The city’s zoning policy that protects older neighborhoods from an influx of liquor stores has been retained on a split City Council vote.
Lincoln attorney Mark Hunzeker had requested the change, which would have reduced the space allowed between businesses that sell liquor and nearby homes and churches, on behalf of the Walgreens at 48th and O streets.
But the council vote retains what is called the 100-foot rule, which refers to the distance between a business that sells liquor and neighboring residences.
Hunzeker and supporters of the change pointed out Lincoln’s liquor zoning rules are inconsistent. Businesses that sell liquor can be closer to residential areas downtown and in larger shopping centers. Restaurants are allowed to break the rule.
In addition, many businesses were granted waivers to the 100-foot rule by the City Council until the council abolished the waiver system in 2004.
The council split 4-3 on the issue, but not completely along partisan lines.
Three Republicans -- Jon Camp, Trent Fellers and Roy Christensen -- voted to change the 100-foot rule.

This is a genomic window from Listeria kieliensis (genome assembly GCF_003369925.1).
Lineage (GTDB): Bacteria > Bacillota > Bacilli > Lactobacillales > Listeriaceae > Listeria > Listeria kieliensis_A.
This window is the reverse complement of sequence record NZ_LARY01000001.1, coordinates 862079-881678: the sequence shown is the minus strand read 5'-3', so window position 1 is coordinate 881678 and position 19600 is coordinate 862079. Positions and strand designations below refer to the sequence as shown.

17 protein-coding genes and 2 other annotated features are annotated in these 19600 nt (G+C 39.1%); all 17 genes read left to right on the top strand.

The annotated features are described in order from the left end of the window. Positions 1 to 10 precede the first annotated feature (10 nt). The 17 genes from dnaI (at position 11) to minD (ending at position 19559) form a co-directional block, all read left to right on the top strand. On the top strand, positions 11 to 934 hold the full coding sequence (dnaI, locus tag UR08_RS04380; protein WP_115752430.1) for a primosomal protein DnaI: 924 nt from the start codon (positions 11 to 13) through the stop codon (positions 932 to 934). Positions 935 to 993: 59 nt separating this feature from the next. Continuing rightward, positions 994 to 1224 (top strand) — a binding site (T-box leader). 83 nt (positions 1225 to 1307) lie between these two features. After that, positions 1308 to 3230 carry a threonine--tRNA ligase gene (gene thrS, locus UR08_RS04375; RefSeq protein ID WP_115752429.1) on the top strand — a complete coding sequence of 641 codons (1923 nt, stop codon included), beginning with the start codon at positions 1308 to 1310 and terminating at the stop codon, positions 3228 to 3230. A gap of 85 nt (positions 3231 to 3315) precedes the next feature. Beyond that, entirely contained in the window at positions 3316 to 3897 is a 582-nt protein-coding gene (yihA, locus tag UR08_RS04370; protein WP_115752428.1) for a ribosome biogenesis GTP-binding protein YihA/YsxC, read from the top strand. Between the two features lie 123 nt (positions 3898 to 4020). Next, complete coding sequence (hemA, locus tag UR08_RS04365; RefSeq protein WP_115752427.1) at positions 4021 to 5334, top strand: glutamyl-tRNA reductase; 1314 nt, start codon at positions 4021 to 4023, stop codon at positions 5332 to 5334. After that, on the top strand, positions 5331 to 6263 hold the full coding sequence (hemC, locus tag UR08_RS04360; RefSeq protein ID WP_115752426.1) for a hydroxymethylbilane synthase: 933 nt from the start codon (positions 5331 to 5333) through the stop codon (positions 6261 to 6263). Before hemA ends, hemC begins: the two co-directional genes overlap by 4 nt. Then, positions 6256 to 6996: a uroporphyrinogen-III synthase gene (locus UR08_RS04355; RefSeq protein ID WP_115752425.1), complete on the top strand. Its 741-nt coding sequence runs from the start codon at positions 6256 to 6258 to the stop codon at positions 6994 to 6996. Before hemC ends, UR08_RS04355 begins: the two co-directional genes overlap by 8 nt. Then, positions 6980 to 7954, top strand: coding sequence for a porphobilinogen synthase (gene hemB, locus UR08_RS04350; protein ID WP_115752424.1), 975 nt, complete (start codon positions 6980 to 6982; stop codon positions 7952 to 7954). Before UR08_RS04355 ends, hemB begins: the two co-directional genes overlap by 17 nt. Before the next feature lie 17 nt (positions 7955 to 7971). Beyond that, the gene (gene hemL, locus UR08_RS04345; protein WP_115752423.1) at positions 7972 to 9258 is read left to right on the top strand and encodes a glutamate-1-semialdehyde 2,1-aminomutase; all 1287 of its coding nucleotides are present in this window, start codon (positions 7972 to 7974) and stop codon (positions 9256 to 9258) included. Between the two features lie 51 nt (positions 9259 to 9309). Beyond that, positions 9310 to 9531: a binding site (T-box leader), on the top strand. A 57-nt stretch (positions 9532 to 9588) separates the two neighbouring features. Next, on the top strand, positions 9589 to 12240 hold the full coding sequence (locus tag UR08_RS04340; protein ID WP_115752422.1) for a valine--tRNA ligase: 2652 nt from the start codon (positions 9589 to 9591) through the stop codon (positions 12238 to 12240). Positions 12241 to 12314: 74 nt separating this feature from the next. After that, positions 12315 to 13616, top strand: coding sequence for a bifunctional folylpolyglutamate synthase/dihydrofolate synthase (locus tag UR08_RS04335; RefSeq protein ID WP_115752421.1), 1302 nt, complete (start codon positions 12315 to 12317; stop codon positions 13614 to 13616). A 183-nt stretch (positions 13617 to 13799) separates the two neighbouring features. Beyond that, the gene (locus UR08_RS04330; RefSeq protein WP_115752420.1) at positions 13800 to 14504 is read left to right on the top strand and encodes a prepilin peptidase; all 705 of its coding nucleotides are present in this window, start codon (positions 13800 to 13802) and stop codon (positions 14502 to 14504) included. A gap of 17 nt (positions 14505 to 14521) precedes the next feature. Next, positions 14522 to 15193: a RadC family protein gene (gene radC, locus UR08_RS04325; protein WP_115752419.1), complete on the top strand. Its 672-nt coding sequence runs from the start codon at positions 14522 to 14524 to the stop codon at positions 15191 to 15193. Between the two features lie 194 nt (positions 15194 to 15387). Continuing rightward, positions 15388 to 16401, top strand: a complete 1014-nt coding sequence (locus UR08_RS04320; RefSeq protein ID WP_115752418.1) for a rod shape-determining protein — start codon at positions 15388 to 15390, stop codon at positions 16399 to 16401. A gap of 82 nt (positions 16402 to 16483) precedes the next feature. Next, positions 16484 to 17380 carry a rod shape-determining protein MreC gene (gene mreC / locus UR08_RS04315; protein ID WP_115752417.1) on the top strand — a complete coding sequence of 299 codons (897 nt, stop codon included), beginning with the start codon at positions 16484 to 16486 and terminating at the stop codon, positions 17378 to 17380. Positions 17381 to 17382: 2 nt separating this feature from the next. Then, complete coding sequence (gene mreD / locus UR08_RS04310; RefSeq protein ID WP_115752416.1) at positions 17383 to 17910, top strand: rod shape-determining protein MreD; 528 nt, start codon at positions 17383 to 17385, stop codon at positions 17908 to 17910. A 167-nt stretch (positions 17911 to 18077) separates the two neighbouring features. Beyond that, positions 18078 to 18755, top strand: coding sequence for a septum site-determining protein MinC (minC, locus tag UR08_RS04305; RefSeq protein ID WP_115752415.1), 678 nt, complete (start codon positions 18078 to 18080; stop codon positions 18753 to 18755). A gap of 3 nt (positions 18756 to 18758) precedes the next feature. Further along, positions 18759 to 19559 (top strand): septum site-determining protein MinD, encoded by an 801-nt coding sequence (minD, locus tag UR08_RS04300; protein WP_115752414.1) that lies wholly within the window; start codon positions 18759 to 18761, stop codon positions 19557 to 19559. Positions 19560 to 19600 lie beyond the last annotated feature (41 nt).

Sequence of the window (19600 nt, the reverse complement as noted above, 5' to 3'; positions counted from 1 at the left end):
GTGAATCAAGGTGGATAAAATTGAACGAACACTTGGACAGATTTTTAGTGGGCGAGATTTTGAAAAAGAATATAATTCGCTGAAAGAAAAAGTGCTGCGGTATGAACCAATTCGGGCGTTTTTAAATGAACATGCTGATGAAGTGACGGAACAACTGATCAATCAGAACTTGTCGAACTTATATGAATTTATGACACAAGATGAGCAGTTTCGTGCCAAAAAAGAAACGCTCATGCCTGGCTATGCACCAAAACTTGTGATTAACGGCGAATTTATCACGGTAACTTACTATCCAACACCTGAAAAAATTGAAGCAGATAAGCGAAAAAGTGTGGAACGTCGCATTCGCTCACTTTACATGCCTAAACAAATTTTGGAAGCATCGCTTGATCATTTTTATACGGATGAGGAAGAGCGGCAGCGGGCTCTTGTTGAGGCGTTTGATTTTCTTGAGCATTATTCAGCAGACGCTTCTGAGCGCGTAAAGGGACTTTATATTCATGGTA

Camp said changing the 100-foot rule would have “made everything equal around the city.”
But Republican Cyndi Lamm voted with the three Democrats -- Lerion Gaylor Baird, Carl Eskridge and Jane Raybould -- to keep the status quo.
Supporters of the 100-foot requirement noted that changing the rule would have made 650 sites eligible for liquor licenses.
Lamm said both citizens and neighborhood associations in north Lincoln urged her to maintain the current 100-foot zoning rule in order to protect older neighborhoods in that area of town.
Lamm said she was “representing the people in northeast Lincoln" with her vote.
The city-county Planning Department and council will likely take a broader look at the zoning rule to allow some exceptions, particularly for grocery stores, which need to sell liquor to stay in business, Eskridge said after the council meeting.
Open Harvest, a small grocery near 16th and South, wants to sell locally produced beer, but can’t meet the 100-foot rule.